For example, if wij’re looking for indicators of the onset of suikerziekte, those attributes could include a patient’s figure mass index (BMI), their blood-glucose levels and other medical factors. Each example would contain one patient’s set of attributes. Te this situation, the dataset would also have a result or ‘class’ attribute, indicating if the patient developed suikerziekte or not.
If another patient presents for diagnosis and wij want to know if they’re at risk of suikerziekte, machine learning can develop the rules to help predict that likelihood, based on dataset learning and that person’s measured medical attributes.
What do rules look like?
One of the earnestly cool instruments wij love at TechRadar is IFTTT (If This Then That) – a program that combines social network services to perform linked functions. Spil the name suggests, it works on the ordinary ‘if-then’ programming statement that ‘if an event occurs, then go do something’.
Basic rules ter machine learning are along the same lines &ndash, if an event X occurs, the result is Y. Or it could be a series of events &ndash, if X, Y and Z occurs, the result is A, or A, B and C.
Thesis rules tell us something about the concept wij want to learn. But just spil significant spil what the rules tell us is how accurate they are. Rule accuracy exposes how much confidence wij can have ter the rules to give us the right result.
Some rules are excellent &ndash, they get the right reaction every time, others can be hopeless and some, in-between. There are also added complications &ndash, what’s called ‘overfitting’, where a set of rules work ideally on the dataset they were learned from, but perform poorly on any fresh examples or instances given to them. Thesis are all things that machine learning &ndash, and the gegevens scientists using it &ndash, voorwaarde consider.
There are dozens of different machine learning functions or ‘algorithms’, many of them fairly ingewikkeld. But there are two elementary examples you can learn quickly called ‘ZeroR’ and ‘OneR’. Wij’ll use the WEKA app to voorstelling them, but also calculate them by-hand to see how they work.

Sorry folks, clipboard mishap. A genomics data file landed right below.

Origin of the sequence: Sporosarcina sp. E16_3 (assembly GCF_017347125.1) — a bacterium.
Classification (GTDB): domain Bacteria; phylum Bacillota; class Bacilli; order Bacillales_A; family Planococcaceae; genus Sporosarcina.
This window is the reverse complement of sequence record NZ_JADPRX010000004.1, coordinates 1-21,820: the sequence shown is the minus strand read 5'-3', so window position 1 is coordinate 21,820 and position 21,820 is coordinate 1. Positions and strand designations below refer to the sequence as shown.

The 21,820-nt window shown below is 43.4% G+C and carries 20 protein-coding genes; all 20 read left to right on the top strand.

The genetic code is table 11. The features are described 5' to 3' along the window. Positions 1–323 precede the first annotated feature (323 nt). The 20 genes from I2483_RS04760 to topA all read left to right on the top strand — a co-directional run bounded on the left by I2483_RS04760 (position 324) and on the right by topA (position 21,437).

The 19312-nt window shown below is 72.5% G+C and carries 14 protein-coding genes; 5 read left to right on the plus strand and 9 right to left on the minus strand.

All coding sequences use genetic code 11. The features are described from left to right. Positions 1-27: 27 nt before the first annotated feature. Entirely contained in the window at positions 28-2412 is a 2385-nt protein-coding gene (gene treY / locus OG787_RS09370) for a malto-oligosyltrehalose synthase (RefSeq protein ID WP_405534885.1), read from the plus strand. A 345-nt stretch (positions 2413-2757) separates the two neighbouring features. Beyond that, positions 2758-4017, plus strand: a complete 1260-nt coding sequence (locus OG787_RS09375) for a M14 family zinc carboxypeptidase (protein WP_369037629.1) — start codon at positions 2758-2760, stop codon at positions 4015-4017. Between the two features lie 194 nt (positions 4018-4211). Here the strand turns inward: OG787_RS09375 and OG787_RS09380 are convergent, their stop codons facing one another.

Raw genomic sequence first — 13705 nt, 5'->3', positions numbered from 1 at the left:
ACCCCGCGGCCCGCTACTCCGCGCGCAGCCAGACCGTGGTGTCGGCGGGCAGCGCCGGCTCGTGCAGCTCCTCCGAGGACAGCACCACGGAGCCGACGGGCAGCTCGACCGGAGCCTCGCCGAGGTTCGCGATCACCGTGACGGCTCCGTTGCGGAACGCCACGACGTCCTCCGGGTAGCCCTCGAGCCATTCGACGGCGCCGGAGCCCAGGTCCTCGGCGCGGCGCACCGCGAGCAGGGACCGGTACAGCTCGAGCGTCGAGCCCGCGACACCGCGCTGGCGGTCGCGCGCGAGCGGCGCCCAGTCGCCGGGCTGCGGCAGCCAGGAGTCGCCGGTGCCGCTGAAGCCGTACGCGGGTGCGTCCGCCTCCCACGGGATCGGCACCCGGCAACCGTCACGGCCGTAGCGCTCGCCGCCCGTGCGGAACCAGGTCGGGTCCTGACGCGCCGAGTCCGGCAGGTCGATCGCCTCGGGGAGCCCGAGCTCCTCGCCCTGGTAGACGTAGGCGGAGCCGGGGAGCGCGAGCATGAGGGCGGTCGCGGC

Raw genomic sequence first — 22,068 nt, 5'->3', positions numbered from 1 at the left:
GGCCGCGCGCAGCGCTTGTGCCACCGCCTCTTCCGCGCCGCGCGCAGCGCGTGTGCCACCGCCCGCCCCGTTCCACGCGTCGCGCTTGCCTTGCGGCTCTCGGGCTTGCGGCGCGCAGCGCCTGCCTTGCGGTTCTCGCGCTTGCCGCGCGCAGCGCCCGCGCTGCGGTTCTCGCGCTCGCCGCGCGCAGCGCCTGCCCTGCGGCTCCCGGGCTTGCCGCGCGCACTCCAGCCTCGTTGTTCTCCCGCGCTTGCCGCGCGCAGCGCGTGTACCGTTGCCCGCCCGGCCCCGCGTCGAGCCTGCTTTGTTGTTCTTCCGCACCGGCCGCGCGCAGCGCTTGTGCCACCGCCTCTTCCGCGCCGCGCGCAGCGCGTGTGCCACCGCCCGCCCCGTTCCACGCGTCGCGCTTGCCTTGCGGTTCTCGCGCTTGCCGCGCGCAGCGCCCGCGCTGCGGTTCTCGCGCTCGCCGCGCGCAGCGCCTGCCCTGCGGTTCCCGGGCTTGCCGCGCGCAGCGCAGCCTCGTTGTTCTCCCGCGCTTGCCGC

The WEKA package includes a number of example datasets, one being a very petite ‘weather.nominal’ dataset, containing 14 instances of whether roller is played on a particular day, given a series of weather events at the time. There are five measures or ‘attributes’ &ndash, outlook, temperature, humidity, windy and play. This last one is the output or ‘class’ attribute, which says whether vloedgolf wasgoed played (yes) on that day or not (no).
ZeroR is the world’s simplest gegevens mining algorithm &ndash, well, it’s a bit rude to call it an ‘algorithm’ because it’s so ordinary, but it provides the baseline accuracy level that any zindelijk algorithm will hope to build on.
It works like this: check out the weather gegevens te the photo above, look at that ‘play’ class attribute and count up the number of ‘yes’ and ‘no’ values. You should find nine ‘yes’ values and five ‘no’. The proportion of ‘yes’ values is nine out of 14 instances. That means if wij get another example and wij want to predict whether vloedgolf will be played or not, wij can just say ‘yes’ and be right nine times out of 14 or 64.2% of the time. Te other words, ZeroR simply chooses the most popular class attribute value.
You can test this out te WEKA &ndash, make sure you have the Java Run-time Engine (JRE) installed on your PC, then download WEKA, install it and launch the app. Click on the ‘Explorer’ icon to launch the learning window. WEKA uses a modified CSV (comma-separated variable) format called ARFF and you’ll find example datasets te the /program files/weka-3-x/gegevens subfolder. Ter the Explorer window, click on the Open Opstopping button and choose the ‘weather.nominal’ dataset. Next, click on the Classify tabulator and ‘ZeroR’ should be already shown te the Classifier textbox next to the Choose button. Click on the radiobutton next to ‘Use training set’ under ‘Test Options’ on that left-side control panel and ultimately, press the Embark button.